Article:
Nothing ‘civil’ about the way these ‘servants’ spent the money for this hospital

One of Karachi’s key hospitals was given Rs112m - but how much of that was spent?.

Mahnoor Sherazee June 13, 2011


Ever had the misfortune of having to go to Civil Hospital, Karachi’s Accident & Emergency centre? It is located to the left of the main gates and its entrance is a grubby cavernous mouth into what can only be described as the bowels of the hospital. The floor and walls merge into each other and centuries of grime and paan juice colour over what the political posters have left uncovered.

If someone told you that the Sindh government gave the hospital Rs112.65 million to renovate the casualty section, you would not be wrong is wondering if that money was spent at all given the state of the department.

The facelift for CHK was approved in the 2010-2011 health budget for the accounting year that is just ending. Despite a year’s delay the scheme is now almost complete, at least on paper. Medical superintendent Professor Saeed Qureshi says except for a few minor issues most of the renovation at the A&E and ear, nose and throat (ENT) wards is complete. (It appears that the money meant for the casualty has also gone to the ENT ward).

What has the Rs112 million managed to do for CHK? Well for starters, Qureshi says, “There are a new X-ray and ultrasound machines, other monitoring facilities, a couple of computers, hearing and endoscopic equipment, microscope, ENT chairs and some reconstruction and renovation work. There is some equipment kept in store as well and will be used when required.”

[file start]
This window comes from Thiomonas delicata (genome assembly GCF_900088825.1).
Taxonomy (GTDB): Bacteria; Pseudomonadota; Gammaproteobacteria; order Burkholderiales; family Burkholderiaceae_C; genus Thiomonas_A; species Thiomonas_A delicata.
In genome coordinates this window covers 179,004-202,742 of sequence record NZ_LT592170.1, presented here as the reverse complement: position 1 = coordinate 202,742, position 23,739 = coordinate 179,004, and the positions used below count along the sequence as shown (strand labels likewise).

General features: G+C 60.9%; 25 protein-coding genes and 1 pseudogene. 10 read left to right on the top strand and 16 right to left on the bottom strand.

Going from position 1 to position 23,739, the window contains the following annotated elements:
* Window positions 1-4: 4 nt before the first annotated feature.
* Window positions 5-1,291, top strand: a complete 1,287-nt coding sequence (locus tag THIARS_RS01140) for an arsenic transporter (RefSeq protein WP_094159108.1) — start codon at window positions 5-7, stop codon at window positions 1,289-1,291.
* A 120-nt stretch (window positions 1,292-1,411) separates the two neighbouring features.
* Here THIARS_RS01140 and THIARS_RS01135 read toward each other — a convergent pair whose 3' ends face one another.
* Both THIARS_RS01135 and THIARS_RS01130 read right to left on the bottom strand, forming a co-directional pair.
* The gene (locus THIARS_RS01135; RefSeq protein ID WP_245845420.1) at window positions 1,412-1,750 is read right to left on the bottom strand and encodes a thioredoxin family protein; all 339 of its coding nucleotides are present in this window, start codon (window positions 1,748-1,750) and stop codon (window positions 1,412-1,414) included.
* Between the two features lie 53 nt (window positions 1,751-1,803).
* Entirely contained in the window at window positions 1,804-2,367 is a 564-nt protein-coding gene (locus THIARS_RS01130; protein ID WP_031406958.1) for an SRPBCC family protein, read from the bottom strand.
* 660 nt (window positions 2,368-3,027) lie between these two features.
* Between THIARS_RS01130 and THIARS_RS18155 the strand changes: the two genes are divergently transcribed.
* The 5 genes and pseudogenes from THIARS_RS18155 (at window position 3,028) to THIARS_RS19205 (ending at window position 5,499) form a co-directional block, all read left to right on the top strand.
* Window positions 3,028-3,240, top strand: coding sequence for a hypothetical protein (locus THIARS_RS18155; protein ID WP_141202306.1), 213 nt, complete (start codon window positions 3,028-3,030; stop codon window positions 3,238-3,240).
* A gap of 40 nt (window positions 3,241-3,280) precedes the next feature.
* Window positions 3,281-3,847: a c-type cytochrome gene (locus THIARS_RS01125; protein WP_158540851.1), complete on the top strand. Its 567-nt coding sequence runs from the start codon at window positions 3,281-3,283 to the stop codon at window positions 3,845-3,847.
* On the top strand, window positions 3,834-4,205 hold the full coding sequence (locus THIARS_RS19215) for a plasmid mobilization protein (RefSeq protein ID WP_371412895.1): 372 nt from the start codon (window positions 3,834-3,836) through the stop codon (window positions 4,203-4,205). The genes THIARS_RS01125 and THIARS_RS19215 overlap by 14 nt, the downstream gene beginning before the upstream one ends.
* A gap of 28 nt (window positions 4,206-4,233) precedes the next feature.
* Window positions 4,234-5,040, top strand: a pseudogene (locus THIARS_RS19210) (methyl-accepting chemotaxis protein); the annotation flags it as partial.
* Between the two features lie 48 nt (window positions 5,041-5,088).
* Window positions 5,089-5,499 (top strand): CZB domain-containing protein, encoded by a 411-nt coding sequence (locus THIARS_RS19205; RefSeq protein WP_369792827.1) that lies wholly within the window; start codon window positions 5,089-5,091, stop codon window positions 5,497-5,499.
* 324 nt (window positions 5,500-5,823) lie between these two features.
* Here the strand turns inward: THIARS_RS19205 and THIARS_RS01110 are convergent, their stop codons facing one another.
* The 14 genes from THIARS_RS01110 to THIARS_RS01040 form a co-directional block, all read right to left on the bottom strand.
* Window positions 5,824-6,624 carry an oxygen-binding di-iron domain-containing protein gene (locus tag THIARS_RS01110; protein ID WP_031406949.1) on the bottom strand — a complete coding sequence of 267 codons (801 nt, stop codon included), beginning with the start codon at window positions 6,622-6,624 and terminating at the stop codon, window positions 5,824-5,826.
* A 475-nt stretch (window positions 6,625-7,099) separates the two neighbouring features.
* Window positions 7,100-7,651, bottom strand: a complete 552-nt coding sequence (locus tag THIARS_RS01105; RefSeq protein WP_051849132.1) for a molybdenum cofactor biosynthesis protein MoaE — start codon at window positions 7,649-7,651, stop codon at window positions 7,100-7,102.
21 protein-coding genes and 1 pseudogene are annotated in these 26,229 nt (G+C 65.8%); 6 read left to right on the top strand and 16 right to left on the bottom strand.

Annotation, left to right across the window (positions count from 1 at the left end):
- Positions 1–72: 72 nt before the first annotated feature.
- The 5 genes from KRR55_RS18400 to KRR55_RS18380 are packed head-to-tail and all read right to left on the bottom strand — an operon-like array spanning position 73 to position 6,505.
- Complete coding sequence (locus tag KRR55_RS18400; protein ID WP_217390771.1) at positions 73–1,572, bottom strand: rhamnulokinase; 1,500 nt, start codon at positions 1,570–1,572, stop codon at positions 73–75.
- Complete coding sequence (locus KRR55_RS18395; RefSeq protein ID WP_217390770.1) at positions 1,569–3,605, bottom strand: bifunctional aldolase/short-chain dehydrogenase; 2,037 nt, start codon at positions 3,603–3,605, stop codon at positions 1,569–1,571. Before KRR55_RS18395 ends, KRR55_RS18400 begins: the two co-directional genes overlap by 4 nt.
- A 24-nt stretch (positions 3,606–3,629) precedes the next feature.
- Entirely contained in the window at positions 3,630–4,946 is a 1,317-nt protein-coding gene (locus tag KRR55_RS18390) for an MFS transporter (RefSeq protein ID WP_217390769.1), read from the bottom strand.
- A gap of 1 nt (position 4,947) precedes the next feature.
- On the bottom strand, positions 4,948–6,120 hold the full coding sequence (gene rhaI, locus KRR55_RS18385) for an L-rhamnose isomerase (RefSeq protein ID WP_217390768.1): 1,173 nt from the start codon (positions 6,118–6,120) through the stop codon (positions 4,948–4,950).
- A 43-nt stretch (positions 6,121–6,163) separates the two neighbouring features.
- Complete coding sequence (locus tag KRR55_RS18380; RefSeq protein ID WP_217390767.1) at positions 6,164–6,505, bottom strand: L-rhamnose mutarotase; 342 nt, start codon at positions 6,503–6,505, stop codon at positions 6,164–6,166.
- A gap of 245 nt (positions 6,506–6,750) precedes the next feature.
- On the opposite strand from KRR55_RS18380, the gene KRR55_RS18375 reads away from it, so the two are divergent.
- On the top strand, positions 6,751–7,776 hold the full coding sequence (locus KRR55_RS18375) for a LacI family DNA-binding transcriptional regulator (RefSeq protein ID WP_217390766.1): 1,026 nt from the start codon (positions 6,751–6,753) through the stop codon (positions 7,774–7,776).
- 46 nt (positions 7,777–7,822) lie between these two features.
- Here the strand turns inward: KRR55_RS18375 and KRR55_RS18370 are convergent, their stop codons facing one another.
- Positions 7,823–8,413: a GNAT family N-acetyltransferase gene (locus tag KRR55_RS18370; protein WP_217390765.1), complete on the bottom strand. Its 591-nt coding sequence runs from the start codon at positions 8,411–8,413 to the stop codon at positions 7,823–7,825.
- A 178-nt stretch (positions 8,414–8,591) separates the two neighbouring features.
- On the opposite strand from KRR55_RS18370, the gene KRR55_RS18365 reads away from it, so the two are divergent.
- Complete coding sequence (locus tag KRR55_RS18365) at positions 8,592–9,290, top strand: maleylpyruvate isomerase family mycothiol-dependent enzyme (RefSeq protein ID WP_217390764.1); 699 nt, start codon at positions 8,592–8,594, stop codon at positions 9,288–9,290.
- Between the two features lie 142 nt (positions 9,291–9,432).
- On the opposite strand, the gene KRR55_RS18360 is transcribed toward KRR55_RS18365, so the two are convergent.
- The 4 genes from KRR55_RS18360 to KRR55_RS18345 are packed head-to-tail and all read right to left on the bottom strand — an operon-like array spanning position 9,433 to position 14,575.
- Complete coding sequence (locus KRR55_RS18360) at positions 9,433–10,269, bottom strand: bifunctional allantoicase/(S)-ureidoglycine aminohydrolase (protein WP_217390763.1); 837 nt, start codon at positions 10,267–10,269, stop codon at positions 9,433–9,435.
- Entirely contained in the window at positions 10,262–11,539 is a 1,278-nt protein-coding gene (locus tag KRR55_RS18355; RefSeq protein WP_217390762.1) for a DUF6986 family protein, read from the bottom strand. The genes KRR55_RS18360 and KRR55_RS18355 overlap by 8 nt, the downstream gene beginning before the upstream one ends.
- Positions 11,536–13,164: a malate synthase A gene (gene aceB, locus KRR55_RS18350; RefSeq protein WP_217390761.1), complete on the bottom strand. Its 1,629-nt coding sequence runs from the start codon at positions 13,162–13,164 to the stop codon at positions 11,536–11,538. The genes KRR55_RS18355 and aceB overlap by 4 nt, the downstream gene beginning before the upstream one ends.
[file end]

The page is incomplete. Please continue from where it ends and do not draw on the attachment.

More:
However, doctors in the A&E ward find it hard to believe any of the money has been spent there. A doctor in the ward who commented on the condition of anonymity says, “Yes, there is some new medical equipment but most of it is donated and not from provincial funds. The machines need proper maintenance which they are not given.”

The sight of a man busy trying to wash the posters off the walls comes as a great relief to some doctors who have been trying to get them off. There wasn’t any money to have the place painted. “There are many avenues where the money could have been spent,” said one clearly frustrated doctor. “It must have been spent but where we can hardly tell.”

Indeed, accountability seems to be the crux here. Health departments compete for resources with the Sindh government and win approval for schemes, both new and ongoing. The projects have to sail through a sea of paperwork before even a rupee is sanctioned. Thus, it should not come as a surprise that more emphasis tends to be laid (in the media and hospital) on the process of assessing the scheme’s feasibility and acquiring the funds than the actual implementation, maintenance and continuation of the project.

Doctors working at the A&E are mystified when asked about Rs112 million. “The refrigeration and cooling of medicines is crucial,” says one doctor. “If anything, the money should have been spent there. Many medicines donated to us are already near their expiration dates and without proper storage and cooling it all goes bad.” The maintenance team of the ward points to an overflowing gutter that also needs to be repaired.

The A&E ward, with its garbage, bloody gauzes and tissues lying around, doesn’t seem to have been the recipient of a new look worth Rs112 million, or even half, or even quarter of that amount.

Published in The Express Tribune, June 13th, 2011.


Cautious | 10 years ago | Reply Someone had to sponsor the appropriation for this expenditure - who was it and what roll did they play in the misuse? Where was the hospital administrator when all this was happening? How many heads had to look the other way for something like this to happen? Has corruption and graft gotten so bad that no one in Pakistan even cares anymore?
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